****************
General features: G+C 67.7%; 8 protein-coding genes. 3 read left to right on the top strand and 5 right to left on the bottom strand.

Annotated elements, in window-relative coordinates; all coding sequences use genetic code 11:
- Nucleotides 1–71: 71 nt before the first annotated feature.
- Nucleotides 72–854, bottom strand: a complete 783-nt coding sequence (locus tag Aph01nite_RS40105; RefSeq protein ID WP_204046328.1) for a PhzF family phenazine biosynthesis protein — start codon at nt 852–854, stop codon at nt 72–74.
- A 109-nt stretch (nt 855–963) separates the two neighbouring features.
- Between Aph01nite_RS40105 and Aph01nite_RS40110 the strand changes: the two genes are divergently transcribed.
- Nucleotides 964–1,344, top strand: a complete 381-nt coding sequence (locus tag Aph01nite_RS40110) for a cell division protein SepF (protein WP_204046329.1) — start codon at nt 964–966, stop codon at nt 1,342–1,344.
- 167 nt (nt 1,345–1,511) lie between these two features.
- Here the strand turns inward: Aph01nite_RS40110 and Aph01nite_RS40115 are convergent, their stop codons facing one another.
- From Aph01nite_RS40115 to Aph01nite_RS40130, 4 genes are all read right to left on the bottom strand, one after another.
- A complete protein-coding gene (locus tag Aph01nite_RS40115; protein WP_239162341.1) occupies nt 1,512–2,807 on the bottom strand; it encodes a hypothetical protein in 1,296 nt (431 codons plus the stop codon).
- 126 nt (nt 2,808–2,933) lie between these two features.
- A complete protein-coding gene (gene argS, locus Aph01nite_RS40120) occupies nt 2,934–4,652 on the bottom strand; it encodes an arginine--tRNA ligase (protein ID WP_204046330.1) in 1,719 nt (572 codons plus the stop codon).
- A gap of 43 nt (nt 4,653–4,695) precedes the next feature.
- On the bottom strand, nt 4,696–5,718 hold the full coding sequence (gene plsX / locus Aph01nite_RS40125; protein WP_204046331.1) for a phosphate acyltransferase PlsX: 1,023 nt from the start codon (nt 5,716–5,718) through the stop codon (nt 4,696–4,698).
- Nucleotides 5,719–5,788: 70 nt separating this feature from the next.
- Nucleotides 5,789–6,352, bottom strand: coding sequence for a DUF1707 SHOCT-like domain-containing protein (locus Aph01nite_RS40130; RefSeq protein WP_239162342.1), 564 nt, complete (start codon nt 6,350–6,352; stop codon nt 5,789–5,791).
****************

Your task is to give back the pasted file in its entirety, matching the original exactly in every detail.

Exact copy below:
General features: G+C 67.7%; 8 protein-coding genes. 3 read left to right on the top strand and 5 right to left on the bottom strand.

Annotated elements, in window-relative coordinates; all coding sequences use genetic code 11:
- Nucleotides 1–71: 71 nt before the first annotated feature.
- Nucleotides 72–854, bottom strand: a complete 783-nt coding sequence (locus tag Aph01nite_RS40105; RefSeq protein ID WP_204046328.1) for a PhzF family phenazine biosynthesis protein — start codon at nt 852–854, stop codon at nt 72–74.
- A 109-nt stretch (nt 855–963) separates the two neighbouring features.
- Between Aph01nite_RS40105 and Aph01nite_RS40110 the strand changes: the two genes are divergently transcribed.
- Nucleotides 964–1,344, top strand: a complete 381-nt coding sequence (locus tag Aph01nite_RS40110) for a cell division protein SepF (protein WP_204046329.1) — start codon at nt 964–966, stop codon at nt 1,342–1,344.
- 167 nt (nt 1,345–1,511) lie between these two features.
- Here the strand turns inward: Aph01nite_RS40110 and Aph01nite_RS40115 are convergent, their stop codons facing one another.
- From Aph01nite_RS40115 to Aph01nite_RS40130, 4 genes are all read right to left on the bottom strand, one after another.
- A complete protein-coding gene (locus tag Aph01nite_RS40115; protein WP_239162341.1) occupies nt 1,512–2,807 on the bottom strand; it encodes a hypothetical protein in 1,296 nt (431 codons plus the stop codon).
- 126 nt (nt 2,808–2,933) lie between these two features.
- A complete protein-coding gene (gene argS, locus Aph01nite_RS40120) occupies nt 2,934–4,652 on the bottom strand; it encodes an arginine--tRNA ligase (protein ID WP_204046330.1) in 1,719 nt (572 codons plus the stop codon).
- A gap of 43 nt (nt 4,653–4,695) precedes the next feature.
- On the bottom strand, nt 4,696–5,718 hold the full coding sequence (gene plsX / locus Aph01nite_RS40125; protein WP_204046331.1) for a phosphate acyltransferase PlsX: 1,023 nt from the start codon (nt 5,716–5,718) through the stop codon (nt 4,696–4,698).
- Nucleotides 5,719–5,788: 70 nt separating this feature from the next.
- Nucleotides 5,789–6,352, bottom strand: coding sequence for a DUF1707 SHOCT-like domain-containing protein (locus Aph01nite_RS40130; RefSeq protein WP_239162342.1), 564 nt, complete (start codon nt 6,350–6,352; stop codon nt 5,789–5,791).